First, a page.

Biotech company in GM seed fiasco

17 May 2000

Biotech company in GM seed fiasco

by Isabel Davies and Johann Tasker

BRITISH farmers have unwittingly planted up to 15,000 hectares of crops from genetically modified seed, the company Advanta Seeds UK has admitted.

Advanta supplied farmers with enough seed to grow about 4500 hectares of GM contaminated oilseed rape. It sold enough seed to plant 9000ha in 1999.

The seeds were sown despite a government ban on commercial GM varieties. The Advanta varieties in question are Hyola 38, Hyola 330 and Hyola 401.

A parliamentary written answer from junior farm minister Joyce Quin confirmed that farmers have used the contaminated seed for the past two years.

The fiasco means farmers have been left with contaminated land without having any choice over whether to grow GM crops.

Furthermore, it remains to be seen whether crushers will buy any harvested crop suspected of being contaminated later this summer.

Advanta said it learned on 3 April that some batches of seed it had imported from Canada contained up to 1% of GM material.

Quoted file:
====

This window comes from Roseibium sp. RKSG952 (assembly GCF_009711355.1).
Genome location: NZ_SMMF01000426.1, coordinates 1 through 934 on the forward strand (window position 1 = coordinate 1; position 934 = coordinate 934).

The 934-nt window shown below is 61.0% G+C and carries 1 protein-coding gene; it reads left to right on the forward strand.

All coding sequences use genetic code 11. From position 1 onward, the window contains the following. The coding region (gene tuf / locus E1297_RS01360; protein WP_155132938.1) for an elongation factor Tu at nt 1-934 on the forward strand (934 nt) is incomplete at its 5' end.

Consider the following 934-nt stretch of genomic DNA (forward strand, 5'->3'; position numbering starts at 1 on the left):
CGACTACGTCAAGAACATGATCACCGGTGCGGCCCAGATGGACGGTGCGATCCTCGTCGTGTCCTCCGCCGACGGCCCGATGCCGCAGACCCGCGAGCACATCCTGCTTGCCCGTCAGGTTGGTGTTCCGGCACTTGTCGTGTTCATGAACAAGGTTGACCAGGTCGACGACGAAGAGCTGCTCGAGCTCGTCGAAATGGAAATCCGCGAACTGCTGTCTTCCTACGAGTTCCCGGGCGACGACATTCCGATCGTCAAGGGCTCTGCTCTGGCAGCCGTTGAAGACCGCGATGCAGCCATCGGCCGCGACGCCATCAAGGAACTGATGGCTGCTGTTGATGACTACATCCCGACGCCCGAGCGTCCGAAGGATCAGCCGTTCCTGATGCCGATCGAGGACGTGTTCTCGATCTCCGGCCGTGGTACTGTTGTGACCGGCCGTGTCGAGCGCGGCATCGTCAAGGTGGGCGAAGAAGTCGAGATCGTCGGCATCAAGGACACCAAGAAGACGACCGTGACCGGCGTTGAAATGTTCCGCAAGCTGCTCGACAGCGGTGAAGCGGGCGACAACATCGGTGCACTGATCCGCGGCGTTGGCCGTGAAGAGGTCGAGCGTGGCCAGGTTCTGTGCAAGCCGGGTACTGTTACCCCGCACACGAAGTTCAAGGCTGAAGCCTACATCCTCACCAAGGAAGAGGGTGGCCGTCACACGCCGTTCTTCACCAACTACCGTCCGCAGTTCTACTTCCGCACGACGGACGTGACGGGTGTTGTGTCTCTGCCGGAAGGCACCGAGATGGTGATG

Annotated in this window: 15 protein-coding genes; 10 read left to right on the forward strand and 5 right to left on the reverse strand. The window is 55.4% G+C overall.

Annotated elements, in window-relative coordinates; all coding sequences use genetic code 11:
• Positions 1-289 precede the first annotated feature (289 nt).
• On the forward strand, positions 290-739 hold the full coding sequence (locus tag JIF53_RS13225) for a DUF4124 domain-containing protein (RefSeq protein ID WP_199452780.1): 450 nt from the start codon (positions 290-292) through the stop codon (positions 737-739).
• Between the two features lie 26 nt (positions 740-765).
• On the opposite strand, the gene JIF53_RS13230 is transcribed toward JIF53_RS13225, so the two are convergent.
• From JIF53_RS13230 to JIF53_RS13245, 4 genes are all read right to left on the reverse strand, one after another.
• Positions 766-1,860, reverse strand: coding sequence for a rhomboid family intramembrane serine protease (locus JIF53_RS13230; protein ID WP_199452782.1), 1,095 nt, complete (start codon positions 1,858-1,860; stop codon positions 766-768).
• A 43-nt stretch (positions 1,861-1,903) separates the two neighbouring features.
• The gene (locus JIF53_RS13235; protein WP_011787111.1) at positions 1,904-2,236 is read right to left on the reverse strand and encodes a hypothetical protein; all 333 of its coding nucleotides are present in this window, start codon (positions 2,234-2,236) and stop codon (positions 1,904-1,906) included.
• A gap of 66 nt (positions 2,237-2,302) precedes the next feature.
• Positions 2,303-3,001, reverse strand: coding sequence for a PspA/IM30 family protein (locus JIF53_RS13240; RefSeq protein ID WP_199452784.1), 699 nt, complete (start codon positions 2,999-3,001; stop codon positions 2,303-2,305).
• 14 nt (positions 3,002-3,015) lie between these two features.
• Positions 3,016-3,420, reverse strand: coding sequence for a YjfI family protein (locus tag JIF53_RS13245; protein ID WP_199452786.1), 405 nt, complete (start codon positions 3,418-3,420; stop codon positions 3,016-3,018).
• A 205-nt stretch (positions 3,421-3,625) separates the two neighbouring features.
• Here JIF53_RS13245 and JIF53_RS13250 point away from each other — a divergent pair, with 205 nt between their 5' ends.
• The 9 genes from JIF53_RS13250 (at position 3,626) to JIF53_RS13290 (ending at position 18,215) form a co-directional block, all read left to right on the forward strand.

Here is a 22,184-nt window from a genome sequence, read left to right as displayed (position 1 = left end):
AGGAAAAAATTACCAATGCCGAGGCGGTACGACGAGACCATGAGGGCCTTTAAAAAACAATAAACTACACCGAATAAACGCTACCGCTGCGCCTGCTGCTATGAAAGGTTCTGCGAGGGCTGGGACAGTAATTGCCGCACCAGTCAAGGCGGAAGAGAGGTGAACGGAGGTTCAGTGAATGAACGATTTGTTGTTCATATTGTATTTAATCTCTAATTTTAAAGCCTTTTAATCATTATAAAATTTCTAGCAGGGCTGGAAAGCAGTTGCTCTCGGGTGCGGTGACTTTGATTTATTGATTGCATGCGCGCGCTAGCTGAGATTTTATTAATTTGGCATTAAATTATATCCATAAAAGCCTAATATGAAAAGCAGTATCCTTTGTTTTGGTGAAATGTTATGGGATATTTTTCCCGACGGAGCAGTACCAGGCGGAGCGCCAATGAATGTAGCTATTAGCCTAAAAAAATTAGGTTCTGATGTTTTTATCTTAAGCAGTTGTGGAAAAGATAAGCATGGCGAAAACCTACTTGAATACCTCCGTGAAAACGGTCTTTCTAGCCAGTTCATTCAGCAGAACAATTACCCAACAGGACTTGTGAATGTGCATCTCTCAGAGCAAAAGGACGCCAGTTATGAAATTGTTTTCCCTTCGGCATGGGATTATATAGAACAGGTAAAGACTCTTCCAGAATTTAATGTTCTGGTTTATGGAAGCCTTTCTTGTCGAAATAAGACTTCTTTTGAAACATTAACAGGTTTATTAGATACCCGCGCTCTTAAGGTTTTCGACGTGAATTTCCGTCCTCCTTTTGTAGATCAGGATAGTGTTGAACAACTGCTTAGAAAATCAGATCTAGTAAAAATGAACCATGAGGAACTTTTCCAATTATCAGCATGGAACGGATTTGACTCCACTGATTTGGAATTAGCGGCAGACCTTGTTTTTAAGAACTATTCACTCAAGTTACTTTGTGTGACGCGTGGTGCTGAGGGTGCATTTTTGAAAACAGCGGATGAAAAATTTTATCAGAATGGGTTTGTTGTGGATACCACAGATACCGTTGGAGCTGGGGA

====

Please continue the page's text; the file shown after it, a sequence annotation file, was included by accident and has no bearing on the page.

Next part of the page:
According to a MAFF press release, the company waited a further fortnight before notifying the government of the contamination on 17 April.

Bram van der Have, Advanta arable crops manager, said the company would set up an information line for the 500 worried growers he believed were affected.

But he ruled out compensation, even though Advanta waited two weeks at the height of the spring sowing period before going public on the scandal.

Mr van der Have said he did not believe yields would be lower or the crop unsaleable. He added: We do not believe that compensation is the issue.

But a spokeswoman for the NFU said that the union deplores any unnotified sale of GM material which farmers have purchased in good faith as GM-free.

If farmers are left with an unmarketable crop, then the union would seek legal advice on behalf of its members, the spokeswoman added.

The Advanta revelation emerged just hours before the Prince of Wales was set to launch an attack on the “potentially disastrous consequences” of GM crops.

Prince Charles was due to tell a BBC Reith lecture that any rush into GM technology meant “literally nothing was sacred”.

During the speech, the Prince was expected to accuse scientists and biotechnology companies of treating the world like a giant laboratory.

According to media reports, he is scathing about the amount of money spent on GM technology and wants more investment in traditional agriculture.

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